Excerpt: Acumen Fund’s Winter Update
I recently received an e-mail update from Acumen Fund’s CEO, Jacqueline Novogratz.? It is interesting to hear updates from Acumen, whose operations include offices in Pakistan and Kenya – two countries that have been in the news lately for all the wrong reasons.?
Often, those of us in the BoP community shy away from talk of failure or hardship, because we don’t want the BoP concept to be marred by such negative thinking.? But I think it is important for us to talk about the tough times just as much as we talk about the success stories. BoP ventures and initiatives, as with any other, do not have a 100 percent success rate.? Nor does everything go as planned.In that light, I’ll copy part of Jacqueline’s update below — it makes for an interesting and thought-provoking read as we begin the weekend.? Clearly, even when things don’t go as planned, it is possible to have hope and ambition…but as they say, vision without action is a daydream.
Dear Friends of Acumen Fund
The beginning of a new year was marked by political crisis and violence in two key countries in which we work. On December 27th, Benazir Bhutto was assassinated in Pakistan, triggering riots, unrest and continued tension throughout the country, and a few days later, highly contested elections in Kenya set off a wave of violence that so far has left more than a thousand people dead and hundreds of thousands now living as refugees in their home country. Our teams, Fellows, advisors and the entrepreneurs we support in both countries are safe and working hard; however, some of the enterprises have been affected as have their customers who are among the world’s most vulnerable. To them, we send not only our thoughts and prayers but also a recommitment to this work which has never felt more relevant or important.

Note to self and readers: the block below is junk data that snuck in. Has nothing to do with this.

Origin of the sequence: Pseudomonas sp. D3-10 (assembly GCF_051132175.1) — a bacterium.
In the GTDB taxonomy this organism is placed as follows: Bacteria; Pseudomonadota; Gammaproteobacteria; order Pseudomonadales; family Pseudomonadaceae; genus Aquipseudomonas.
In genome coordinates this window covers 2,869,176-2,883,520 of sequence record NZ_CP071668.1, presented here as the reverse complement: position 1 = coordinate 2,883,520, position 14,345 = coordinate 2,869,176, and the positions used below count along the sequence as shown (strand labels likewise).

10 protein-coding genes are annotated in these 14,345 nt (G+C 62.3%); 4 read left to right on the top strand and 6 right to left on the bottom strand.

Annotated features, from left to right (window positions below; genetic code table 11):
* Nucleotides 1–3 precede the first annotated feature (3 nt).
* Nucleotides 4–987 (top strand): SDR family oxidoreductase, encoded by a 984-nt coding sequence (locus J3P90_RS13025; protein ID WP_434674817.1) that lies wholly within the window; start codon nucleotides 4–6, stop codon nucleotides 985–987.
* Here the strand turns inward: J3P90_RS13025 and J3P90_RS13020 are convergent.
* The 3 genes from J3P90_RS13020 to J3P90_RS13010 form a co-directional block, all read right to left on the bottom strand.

In Pakistan, the war against extremism is being fought most effectively by extraordinary civil society leaders and entrepreneurs like Roshaneh Zafar and Sadaffe Abid who run Kashf Foundation, the microfinance organization serving more than 300,000 clients; Tasneem Siddiqui of Saiban (low-cost housing) and Dr. Sono Khangarani of Thardeep Rural Development Programme, who continues to experiment with selling drip irrigation to farmers in the Thar desert in Sindh, the province worst hit by violence since Bhutto’s assassination. These institutions have continued to grow and must be strengthened for the long-term. Through our continued interaction, we also have been reminded of the fundamental meaning of patient capital. We need a twenty year perspective, one that works with a great sense of urgency while recognizing we are building the leadership and institutions to serve not just this but the next generation.?